I went to a bullfight on Friday, aware ahead of time that I wasn’t going to like it, but wanting to observe it in action because it is something important here.
A bullfight is based on the completely false pretense that this is somehow a fair fight, that six or seven men with knives, spears, horses and cloaks, hiding behind impenetrable walls, add up to the strength of one bull with nothing but its rage and two horns. Eventually after the henchmen tire and injure the bull enough, the Torero struts out into the plaza, a true man, stepping in only after it is clear that his rival’s strength is depleted. After running around the ring for a handful of minutes, dancing with the Torero, the bull almost always topples over and dies, dragged out of the ring by a two horses while the classical music of the brass band sounds in the background.
Occasionally, if a fight was really good, the crowd demands “las orejas!”, the ears of the bull that the Torero allegedly keeps as trophies after a small, creepy man, dressed completely in black and reminiscent of a middle-ages era executioner, enters the ring to cut them off the dead bull. I only imagine the look on the face of the poor wife or girlfriend that is presented with the trophy of highest honor from their Torero companion.
The bullfight was slightly more grotesque than I had imagined, partially because it seemed to bring out the worst in people. Packed tightly into the small stadium and the vast majority of whom significantly intoxicated, the crowd was demanding and entitled, alternating between chants of “Matalo!” and “Musica!”.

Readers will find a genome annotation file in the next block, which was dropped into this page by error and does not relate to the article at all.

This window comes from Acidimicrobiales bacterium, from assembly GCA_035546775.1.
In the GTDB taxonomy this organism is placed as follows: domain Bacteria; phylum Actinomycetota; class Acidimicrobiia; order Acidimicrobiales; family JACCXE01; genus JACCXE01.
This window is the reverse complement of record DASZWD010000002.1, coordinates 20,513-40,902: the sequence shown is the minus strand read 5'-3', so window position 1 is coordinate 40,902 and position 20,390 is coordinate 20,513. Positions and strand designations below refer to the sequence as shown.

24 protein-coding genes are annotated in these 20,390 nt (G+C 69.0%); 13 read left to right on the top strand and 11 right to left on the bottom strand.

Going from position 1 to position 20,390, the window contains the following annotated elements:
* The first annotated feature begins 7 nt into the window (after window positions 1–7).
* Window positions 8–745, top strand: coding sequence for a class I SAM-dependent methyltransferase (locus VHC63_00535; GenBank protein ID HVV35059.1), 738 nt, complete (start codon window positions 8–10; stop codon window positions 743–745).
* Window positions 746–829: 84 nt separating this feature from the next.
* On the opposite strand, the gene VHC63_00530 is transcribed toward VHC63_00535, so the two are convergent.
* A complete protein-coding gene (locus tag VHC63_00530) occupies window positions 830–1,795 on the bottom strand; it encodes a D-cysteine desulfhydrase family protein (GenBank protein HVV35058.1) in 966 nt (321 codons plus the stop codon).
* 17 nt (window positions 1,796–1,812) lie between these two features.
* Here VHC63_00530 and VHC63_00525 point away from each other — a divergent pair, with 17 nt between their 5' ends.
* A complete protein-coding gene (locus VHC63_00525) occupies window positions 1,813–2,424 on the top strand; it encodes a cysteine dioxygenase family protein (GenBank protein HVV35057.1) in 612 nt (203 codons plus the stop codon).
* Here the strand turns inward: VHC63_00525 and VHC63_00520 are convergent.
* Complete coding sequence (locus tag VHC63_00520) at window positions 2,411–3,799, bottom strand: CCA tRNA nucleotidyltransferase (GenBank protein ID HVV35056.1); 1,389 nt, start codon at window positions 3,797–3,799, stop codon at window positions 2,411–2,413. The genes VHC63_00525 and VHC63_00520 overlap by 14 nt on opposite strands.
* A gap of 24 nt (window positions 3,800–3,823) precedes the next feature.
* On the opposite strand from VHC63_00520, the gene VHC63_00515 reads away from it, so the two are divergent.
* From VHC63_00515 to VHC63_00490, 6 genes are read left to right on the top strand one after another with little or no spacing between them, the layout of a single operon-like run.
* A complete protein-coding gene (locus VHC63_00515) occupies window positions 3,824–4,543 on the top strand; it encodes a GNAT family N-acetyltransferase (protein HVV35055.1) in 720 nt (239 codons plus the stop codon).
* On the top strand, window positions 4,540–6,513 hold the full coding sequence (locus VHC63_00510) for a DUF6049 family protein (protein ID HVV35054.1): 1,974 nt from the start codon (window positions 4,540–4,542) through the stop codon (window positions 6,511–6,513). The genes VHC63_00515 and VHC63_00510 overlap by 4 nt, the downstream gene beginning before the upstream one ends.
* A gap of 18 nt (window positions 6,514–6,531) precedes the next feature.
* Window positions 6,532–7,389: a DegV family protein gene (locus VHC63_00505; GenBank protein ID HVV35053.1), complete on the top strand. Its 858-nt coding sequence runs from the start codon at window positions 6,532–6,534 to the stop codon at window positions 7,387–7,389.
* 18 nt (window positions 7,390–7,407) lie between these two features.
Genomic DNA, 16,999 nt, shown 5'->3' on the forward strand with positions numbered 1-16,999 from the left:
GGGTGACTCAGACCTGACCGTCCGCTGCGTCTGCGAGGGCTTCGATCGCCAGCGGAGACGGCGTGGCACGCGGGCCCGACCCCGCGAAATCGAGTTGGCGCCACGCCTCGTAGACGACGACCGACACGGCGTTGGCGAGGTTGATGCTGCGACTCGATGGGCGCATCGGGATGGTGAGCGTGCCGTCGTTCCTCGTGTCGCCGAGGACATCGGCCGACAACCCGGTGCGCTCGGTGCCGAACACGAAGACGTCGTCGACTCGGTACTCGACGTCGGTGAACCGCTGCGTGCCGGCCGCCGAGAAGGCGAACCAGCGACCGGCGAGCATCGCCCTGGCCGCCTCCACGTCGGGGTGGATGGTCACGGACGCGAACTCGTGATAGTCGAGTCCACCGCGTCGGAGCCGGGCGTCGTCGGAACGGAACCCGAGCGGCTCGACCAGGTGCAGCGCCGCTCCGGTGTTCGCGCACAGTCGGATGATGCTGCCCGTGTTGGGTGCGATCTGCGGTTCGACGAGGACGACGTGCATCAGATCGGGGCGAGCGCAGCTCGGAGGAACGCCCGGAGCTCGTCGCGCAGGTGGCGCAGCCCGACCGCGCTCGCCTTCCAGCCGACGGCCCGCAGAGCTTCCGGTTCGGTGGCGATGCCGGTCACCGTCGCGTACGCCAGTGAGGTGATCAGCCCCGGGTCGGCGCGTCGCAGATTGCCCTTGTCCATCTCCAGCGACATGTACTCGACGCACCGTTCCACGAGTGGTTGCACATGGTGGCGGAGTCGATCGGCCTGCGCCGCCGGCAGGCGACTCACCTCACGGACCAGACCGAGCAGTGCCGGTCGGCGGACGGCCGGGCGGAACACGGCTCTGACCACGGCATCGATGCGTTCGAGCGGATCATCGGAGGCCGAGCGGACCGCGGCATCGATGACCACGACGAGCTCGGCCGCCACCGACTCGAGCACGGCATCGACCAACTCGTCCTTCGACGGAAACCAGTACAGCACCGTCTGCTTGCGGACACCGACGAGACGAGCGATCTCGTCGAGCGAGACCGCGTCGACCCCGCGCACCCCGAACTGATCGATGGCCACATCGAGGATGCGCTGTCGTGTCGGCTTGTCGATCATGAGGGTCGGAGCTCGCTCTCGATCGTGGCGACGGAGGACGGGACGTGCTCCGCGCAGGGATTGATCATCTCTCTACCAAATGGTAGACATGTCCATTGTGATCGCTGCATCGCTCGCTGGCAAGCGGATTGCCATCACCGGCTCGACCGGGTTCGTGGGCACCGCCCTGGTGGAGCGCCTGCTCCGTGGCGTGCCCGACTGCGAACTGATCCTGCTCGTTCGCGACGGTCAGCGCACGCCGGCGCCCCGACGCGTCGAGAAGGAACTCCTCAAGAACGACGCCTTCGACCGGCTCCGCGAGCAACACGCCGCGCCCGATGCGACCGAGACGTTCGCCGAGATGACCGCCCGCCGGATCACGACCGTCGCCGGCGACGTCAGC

People yelled at those blocking the view in front of them, others threw bottles caps and hurled obscenities; the sense of community and commonality, not to mention the extreme cordiality and politeness that are embraced by this country, completely lost for the spectacle. The culture inside the stadium was palpably atavistic; I couldn’t help but be reminded of some darker, more desperate era of human existence, when cheering death was a more acceptable pastime.
Drinking is by no means relegated to only the Plaza, as alcohol and beer corporations had a nearly omnipresent existence for the weekend, on the streets, inside of businesses, covering the city with fliers, sponsored parties, specials and sales. There were Polar Beer tambores troupes in the streets, Cacique Rum groups drumming in discos, and Solera Light, a subsidiary of Polar Beer, chartered a different bar around the city each night to hold La Rumba Ice, a sponsored party, where highlights included personal beer dispensers, and of course the inevitable- the fundamental unit of corporate advertisement worldwide- scantily-clad, dancing girls. This was not just limited to bars; girls in company gear passed out beverage samples in liquor stores, and one could hardly go anywhere in Mérida without seeing a corporate pick-up trucks trawling slowly around town, uniformed girls dancing in the back to reggaeton that pulsed out of large speakers.
By Tuesday night, the majority of visitors had filtered out of the city, leaving behind only the carcasses of their rampant indulgence; feathers, straw hats, broken bottles, deflated balloons, cases full of empty rum bottles, and in many places, bottle caps that blanketed the ground to form a metallic carpet, littering the streets of what most agree is the cleanest city in Venezuela. And while the cooperative exposition outlasted La Feria by another week, the reminder was clear, that if socialism is the only way, than there remains plenty to battle against.Filed under: Archive